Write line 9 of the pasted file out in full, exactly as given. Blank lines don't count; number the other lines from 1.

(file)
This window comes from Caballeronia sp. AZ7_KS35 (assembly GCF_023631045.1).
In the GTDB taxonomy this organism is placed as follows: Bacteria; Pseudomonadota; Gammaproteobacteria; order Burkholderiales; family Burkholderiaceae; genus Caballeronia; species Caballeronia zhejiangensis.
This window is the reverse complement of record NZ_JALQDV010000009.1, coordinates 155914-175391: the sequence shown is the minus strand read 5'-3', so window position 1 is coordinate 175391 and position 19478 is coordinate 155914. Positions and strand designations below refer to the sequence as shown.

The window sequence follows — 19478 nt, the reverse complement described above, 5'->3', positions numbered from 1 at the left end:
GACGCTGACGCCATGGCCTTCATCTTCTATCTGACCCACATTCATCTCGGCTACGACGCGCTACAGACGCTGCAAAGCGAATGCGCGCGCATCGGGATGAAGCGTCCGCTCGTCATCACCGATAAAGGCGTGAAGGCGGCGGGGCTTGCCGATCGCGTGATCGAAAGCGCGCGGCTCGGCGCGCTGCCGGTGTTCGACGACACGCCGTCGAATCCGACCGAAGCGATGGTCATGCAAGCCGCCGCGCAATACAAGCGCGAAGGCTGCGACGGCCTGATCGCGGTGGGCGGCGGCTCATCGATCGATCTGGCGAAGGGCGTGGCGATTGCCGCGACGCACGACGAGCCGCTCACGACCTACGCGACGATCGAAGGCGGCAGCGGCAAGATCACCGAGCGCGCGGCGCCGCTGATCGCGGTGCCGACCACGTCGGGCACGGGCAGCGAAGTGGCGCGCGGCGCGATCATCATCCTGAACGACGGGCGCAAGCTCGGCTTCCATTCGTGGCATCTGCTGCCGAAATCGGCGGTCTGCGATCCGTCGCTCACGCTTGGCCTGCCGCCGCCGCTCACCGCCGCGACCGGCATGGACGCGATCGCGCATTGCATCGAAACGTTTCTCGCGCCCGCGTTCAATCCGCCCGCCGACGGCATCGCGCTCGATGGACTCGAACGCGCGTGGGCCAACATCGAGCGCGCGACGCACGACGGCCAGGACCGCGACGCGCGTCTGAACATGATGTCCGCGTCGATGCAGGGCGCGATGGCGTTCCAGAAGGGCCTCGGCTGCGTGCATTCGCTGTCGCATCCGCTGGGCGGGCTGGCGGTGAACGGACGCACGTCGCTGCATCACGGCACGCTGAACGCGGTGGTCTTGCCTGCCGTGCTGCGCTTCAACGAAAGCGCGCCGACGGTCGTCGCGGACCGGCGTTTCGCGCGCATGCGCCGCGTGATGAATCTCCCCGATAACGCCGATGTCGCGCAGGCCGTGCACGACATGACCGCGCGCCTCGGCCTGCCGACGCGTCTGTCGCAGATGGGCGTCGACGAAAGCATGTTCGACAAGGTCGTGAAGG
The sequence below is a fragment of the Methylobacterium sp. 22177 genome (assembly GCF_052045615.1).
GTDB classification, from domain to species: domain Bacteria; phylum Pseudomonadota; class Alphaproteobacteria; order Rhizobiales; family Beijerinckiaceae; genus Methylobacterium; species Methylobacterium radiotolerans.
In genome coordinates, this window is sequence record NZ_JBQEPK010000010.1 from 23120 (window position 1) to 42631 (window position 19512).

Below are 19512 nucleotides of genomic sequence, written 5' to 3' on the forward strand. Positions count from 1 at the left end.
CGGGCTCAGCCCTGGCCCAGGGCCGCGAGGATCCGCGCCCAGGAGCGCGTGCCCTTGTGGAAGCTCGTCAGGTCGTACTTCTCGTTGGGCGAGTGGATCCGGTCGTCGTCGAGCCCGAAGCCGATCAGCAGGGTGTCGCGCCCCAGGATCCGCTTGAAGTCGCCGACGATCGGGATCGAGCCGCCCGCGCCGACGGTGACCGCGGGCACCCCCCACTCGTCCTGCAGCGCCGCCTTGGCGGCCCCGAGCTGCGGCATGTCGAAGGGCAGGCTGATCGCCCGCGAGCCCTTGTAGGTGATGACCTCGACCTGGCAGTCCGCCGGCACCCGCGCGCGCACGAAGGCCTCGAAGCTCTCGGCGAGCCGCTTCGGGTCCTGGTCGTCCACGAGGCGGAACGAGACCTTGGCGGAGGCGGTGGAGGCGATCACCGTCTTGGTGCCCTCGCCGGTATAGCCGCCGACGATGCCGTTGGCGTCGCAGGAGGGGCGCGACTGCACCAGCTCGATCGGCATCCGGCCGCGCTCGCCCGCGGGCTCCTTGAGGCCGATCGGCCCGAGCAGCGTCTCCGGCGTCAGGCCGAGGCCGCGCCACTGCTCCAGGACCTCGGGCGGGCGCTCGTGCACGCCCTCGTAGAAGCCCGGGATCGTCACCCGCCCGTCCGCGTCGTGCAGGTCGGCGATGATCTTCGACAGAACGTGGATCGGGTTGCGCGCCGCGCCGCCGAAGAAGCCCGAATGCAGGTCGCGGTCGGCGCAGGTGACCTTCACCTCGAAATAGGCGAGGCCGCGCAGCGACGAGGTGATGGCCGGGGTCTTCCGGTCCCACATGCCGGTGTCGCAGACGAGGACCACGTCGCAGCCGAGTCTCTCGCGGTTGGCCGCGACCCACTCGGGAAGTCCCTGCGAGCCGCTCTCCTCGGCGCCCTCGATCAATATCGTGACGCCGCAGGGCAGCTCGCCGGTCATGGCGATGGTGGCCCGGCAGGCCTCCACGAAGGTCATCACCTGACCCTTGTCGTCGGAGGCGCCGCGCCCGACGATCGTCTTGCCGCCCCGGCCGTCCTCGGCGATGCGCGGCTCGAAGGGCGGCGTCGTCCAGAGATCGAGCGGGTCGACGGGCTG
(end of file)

Below are 19512 nucleotides of genomic sequence, written 5' to 3' on the forward strand. Positions count from 1 at the left end.